Public pension pain
THE ELECTORAL map turned redder in 2010, as Republicans swept not only the U.S. House of Representatives but also statehouses across the country. But there were big exceptions: Voters in deep-blue California, Illinois and New York once again picked Democratic governors to run some of the most populous — and financially troubled — states in the union.
Republicans won by promising to restore fiscal stability — and set about taking on public-employee unions to make it happen. There was no political hesitation for them; to the contrary, in some states they relished the chance to weaken the Democratic Party’s key constituency. Democratic governors, by contrast, faced a special challenge. They would have to show that they could cut costs despite their ties to unions. And a central issue would be states’ huge public-employee pension obligations.
There’s been some progress. In Illinois, where state public-employee pension plans have a worst-in-the-nation $80 billion unfunded liability, Gov. Pat Quinn and the Democratic legislature raised the retirement age to 67 and limited the maximum salary on which pensions can be based to $106,800. But Illinois pension funds still rely on an unrealistic average 8.25 percent projected rate of return.
In New York and California, Govs. Andrew Cuomo and Jerry Brown, respectively, have proposed changes to their states’ benefit structures. Both courageously address real issues: They raise retirement ages; curtail the practice known as “spiking,” under which employees can base pensions on one unusually high annual salary; cap six-figure annual payouts; and, most significant, increase current employee pension contributions.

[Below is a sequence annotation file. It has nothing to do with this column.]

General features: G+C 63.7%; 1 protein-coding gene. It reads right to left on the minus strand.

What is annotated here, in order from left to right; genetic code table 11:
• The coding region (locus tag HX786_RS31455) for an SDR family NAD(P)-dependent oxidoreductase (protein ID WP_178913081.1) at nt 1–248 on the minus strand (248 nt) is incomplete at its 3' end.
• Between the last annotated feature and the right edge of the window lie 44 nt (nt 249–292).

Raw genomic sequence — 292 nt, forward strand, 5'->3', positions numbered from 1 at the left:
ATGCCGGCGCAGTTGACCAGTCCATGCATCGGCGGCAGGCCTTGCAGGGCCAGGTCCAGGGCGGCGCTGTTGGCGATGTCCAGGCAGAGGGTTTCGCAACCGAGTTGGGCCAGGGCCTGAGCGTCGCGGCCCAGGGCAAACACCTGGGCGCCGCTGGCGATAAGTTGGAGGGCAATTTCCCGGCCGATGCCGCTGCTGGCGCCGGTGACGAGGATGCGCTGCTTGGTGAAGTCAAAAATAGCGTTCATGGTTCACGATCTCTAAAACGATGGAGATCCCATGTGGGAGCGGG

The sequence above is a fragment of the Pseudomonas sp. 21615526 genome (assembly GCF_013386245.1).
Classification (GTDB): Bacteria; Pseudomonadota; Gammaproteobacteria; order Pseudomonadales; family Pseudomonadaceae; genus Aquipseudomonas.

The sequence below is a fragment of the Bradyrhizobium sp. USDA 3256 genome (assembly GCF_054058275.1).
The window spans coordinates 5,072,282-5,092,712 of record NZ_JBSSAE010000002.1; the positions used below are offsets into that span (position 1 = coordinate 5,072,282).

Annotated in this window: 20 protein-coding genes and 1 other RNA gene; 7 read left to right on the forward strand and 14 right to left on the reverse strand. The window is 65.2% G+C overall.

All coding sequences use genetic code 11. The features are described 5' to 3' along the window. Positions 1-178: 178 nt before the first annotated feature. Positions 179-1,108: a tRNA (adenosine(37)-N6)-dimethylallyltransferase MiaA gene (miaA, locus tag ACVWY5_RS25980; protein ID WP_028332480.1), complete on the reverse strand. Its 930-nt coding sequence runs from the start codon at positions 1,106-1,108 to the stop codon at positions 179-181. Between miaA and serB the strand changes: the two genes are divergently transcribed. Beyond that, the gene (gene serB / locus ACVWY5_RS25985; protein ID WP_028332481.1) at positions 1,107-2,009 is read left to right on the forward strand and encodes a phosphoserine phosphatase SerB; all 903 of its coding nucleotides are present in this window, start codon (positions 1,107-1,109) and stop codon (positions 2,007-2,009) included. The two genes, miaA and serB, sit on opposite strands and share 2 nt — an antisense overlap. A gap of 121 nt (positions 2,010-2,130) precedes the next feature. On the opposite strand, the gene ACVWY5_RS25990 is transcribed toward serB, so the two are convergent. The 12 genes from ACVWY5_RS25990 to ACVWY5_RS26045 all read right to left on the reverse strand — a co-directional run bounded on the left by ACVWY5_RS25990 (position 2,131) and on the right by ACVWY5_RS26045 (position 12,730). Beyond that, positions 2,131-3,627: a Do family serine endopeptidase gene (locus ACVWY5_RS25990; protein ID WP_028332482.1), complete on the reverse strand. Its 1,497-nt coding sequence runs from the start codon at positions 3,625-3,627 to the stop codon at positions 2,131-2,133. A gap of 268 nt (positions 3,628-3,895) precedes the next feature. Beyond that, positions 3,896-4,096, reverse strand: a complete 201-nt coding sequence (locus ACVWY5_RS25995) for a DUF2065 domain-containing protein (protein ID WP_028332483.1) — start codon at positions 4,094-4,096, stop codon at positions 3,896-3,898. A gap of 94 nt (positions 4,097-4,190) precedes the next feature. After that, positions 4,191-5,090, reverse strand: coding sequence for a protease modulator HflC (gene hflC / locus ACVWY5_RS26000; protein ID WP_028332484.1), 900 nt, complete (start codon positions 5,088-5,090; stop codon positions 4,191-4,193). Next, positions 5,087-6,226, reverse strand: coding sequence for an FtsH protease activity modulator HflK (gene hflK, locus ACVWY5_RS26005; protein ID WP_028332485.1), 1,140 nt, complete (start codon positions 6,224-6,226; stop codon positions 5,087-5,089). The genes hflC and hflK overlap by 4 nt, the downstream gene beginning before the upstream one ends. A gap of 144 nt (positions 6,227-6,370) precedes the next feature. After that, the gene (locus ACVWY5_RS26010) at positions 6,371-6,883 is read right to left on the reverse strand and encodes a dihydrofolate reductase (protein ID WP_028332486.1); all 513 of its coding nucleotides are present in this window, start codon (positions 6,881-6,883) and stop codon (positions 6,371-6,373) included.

And while Mr. Cuomo and Mr. Quinn have adhered to the union-blessed defined-benefit model, Mr. Brown, who unveiled his plan Oct. 27, offers an innovative, mandatory, hybrid benefit composed of a 401(k)-type plan, Social Security and a smaller guaranteed pension.
But there’s a catch: Except for increased employee contributions, the reforms mainly apply to new hires, not to the existing state workforce. This was apparently a bridge too far, politically and also legally, because state constitutions and court decisions make it difficult to reduce current pensions. That the governors’ new ideas apply mostly to future hires limits their short-term financial impact.
A similar assessment applies to the reforms adopted in another blue state that kept Democrats in power in 2010: Maryland. Gov. Martin O’Malley and the legislature imposed somewhat higher contributions on existing employees and trimmed benefits for new hires but left the plan’s defined-benefit structure in place.
No one said that it would be easy to take on public-sector unions; nor are pensions the sole cause of state and local financial distress. The Democratic governors who have acted, even tentatively, deserve credit.
But the problem is so big that they will eventually have to do more. Sooner or later, state and local governments must further rein in benefits for current employees — so that the cost of providing for public servants tomorrow does not make it impossible to provide actual public services today.